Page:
- The Newsletter
- Editor Bios
- Investment Advice
- Turnaround Investing Blog
IPO's: Looking for Bargains
2017 is shaping up to be a pretty busy year for initial public offerings (IPOs). Through June 30, 2017, there were 77 IPOs, raising a total of $20.5 billion, according to Renaissance Capital, a firm that tracks IPOs. This compares to only 42 deals that raised $6.2 billion in last year’s first half. The total capital raised year-to-date is already higher than all of last year. Also, activity is on track to beat last year’s 105 IPOs, although it is likely to be below the annual average of 168 deals since 2010.
What’s driving the renewed interest? Much of the credit goes to the enduring strength of the bull market. Investors are clamoring for equities, particularly those with open-ended growth prospects and potentially rapid price gains. Nearly half of the recent IPOs are in the healthcare/biotech and technology sectors, many of which produced very strong gains out of the gate. For example, UroGen Pharma has gained 84% since its offering in May. Broadly, most IPOs have produced good returns, reflecting the market’s enthusiasm.
Not all deals have been blockbusters: Blue Apron’s IPO in late June turned sour, with its share price down 35% (because of concerns that it is increasingly vulnerable to competition from companies like Amazon). Snapchat parent Snap’s debut has produced a 15% loss so far. Both companies are generating ever-larger operating losses with little chance of improvement--in effect, growing their revenues by selling their services below cost. Along with FitBit (down 72%) and GoPro (down 66%), these deals indicate to us that the market continues to show some discipline.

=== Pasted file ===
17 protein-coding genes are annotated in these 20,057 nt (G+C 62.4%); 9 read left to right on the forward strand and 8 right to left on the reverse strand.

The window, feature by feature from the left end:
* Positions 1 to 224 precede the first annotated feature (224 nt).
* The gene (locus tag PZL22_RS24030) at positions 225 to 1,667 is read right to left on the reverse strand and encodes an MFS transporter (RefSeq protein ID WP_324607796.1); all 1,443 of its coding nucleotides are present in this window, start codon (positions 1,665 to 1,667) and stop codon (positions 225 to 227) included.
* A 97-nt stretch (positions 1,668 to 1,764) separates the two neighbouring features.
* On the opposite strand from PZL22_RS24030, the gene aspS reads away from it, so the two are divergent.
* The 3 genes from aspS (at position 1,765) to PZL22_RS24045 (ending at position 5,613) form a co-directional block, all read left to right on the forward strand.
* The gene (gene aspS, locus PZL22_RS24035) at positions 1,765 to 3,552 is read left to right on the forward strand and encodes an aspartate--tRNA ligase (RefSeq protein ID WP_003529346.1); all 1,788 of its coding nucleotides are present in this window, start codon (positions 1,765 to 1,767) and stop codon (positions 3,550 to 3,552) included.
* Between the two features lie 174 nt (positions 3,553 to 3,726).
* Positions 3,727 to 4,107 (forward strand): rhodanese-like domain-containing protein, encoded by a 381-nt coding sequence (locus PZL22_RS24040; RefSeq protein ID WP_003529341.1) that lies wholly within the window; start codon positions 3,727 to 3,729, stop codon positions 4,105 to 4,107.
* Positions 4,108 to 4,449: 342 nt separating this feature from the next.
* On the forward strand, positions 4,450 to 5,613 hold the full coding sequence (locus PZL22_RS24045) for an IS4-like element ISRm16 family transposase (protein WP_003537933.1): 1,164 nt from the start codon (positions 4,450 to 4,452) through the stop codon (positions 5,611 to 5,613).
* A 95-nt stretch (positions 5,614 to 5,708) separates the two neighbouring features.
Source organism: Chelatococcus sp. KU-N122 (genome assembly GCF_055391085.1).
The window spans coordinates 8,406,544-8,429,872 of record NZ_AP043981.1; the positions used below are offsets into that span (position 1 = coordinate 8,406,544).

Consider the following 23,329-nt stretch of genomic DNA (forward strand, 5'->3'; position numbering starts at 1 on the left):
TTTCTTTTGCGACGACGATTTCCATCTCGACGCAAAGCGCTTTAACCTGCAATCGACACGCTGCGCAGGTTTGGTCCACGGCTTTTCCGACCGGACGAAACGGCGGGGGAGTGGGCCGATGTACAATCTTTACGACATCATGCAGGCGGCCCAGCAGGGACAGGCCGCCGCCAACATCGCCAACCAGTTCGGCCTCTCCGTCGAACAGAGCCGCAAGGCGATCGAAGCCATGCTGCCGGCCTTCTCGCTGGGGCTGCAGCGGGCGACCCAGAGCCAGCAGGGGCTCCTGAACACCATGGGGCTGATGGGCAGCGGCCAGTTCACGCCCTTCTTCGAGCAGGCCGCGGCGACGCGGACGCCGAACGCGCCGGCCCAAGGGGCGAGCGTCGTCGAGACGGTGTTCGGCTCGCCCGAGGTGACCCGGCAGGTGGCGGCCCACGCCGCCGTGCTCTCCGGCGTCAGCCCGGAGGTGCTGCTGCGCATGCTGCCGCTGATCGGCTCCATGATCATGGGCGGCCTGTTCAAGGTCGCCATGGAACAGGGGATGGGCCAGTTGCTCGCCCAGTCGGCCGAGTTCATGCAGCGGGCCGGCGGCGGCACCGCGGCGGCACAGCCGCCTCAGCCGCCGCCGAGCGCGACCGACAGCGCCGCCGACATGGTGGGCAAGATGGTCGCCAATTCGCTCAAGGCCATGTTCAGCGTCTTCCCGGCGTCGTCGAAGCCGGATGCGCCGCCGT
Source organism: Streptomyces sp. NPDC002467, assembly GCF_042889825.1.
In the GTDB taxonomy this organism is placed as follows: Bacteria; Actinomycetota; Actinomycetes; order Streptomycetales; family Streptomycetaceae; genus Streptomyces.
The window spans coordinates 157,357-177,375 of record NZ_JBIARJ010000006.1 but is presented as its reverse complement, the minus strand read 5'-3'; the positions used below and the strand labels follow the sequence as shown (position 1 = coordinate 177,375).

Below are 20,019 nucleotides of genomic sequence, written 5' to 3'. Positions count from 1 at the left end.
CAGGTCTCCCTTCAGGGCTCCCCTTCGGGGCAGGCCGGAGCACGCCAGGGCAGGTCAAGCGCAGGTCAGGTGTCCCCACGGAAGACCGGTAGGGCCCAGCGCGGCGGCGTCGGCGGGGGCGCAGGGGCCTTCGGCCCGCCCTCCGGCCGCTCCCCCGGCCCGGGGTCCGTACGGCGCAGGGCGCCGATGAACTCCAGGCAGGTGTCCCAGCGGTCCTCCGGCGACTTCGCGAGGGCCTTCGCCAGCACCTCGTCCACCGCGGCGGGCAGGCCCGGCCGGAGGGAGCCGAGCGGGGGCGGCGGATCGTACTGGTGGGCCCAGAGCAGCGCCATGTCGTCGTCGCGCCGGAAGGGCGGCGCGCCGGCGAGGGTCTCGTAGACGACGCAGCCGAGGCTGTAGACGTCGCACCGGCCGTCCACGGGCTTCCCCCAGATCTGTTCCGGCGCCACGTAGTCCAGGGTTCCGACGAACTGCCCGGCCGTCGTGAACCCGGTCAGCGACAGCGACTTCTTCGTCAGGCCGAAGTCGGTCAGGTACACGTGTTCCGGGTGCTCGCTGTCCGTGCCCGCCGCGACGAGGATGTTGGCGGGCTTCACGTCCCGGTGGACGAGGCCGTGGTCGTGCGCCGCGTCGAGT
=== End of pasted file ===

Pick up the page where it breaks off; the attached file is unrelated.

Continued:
While many of the newly-public biotech and technology companies no doubt sell interesting products and services, their strong share price momentum and high valuations put them outside of our contrarian focus--and we suspect may not be sustainable. We sifted through the roster of IPOs since the beginning of 2016 looking for stocks that investors have bypassed. Often, if a company trades below its IPO price, called “breaking its deal price,” the market will thereafter shun the stock on that basis alone. Our August 2017 Turnaround Letter details six recent IPOs by companies with worthwhile products and services, reasonable valuations and share prices below or little-changed from their debut prices.